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Wednesday, July 6


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#1 dirac

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Posted 06 July 2011 - 10:49 AM

A University of Chicago economist answers questions about the Joffrey Ballet lockout.

Q: There seems to be a lot of lockouts lately. Why?

A: My sense is that with regard to Wisconsin, Indiana, Ohio, New Jersey and others — not ballet-related, but teachers, government employees, as well as in professional sports leagues — there was a sense among new governors (and the ones I mentioned had political change in 2010) facing budget situations, they decided to push back on what they regarded as union contracts that were too favorable. The same is true for the NFL and NBA: Owners feeling that the previous collective bargaining agreements were too generous to the players. I'm not saying they were or they weren't, but in the political and sports world, the sands shifted. And I see the arts/ballet situation in that light. When things were going well — the 1990s and early years of this century — the owners sort of took an easier stance.



#2 dirac

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Posted 06 July 2011 - 10:55 AM

Elaine McDonald, a former ballerina of the Scottish Ballet, loses her case seeking overnight caregiving at her home.

Ms McDonald was left with reduced mobility after a stroke in September 1999 and needs to use a wheelchair outside.

She had argued that the care package she received from the Royal Borough of Kensington and Chelsea, to cover her assessed needs during the day and night, should include assistance at night to use a commode.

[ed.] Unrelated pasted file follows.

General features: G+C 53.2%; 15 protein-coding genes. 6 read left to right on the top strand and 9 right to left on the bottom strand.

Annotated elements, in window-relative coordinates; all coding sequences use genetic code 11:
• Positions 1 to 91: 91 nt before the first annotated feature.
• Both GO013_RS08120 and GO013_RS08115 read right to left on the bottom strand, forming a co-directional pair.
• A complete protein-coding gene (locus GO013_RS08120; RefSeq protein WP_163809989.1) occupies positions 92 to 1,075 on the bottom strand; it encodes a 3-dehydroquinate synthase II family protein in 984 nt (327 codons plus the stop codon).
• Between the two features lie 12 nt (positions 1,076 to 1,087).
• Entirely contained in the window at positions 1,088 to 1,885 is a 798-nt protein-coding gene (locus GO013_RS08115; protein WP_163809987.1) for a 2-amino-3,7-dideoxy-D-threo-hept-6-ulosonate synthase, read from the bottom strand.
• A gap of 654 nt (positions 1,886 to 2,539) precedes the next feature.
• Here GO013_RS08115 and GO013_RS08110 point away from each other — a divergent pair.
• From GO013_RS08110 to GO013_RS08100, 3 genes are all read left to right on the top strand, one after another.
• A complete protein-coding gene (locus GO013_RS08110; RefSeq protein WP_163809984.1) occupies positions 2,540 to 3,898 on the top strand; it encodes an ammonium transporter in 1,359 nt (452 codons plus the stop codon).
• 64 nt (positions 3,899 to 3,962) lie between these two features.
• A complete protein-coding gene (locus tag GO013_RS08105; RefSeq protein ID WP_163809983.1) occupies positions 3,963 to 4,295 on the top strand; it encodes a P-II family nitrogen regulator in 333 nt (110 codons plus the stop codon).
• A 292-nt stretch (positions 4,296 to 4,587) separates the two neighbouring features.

Related article.

Lady Hale disagreed with her colleagues and said she would have allowed the appeal. In her written analysis she raised concerns about the implications of the ruling.

The Supreme Court, which sits in London and is the UK's highest court, was ruling on the latest round of Ms McDonald's legal fight. The High Court and Court of Appeal had earlier ruled in the council's favour.



#3 dirac

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Posted 06 July 2011 - 10:58 AM

Members of the Royal Danish Ballet help wounded veterans of the war in Afghanistan with Pilates therapy.

"In the start I didn't really want to do the Pilates, because I thought it was too girly, and I didn't have anything in common with these two ballerinas," says Lance Cpl. Christian Richardson, a veteran of the Danish army's 7th battalion. On Aug. 1, 2009, while out on his last patrol before returning home to Denmark, the 25-year-old soldier was injured by a roadside bomb in Helmand province, Afghanistan, as a result of which he had both legs amputated above the knee, and now wears prostheses.



#4 dirac

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Posted 06 July 2011 - 11:01 AM

American Ballet Theatre plans a visit to Oman.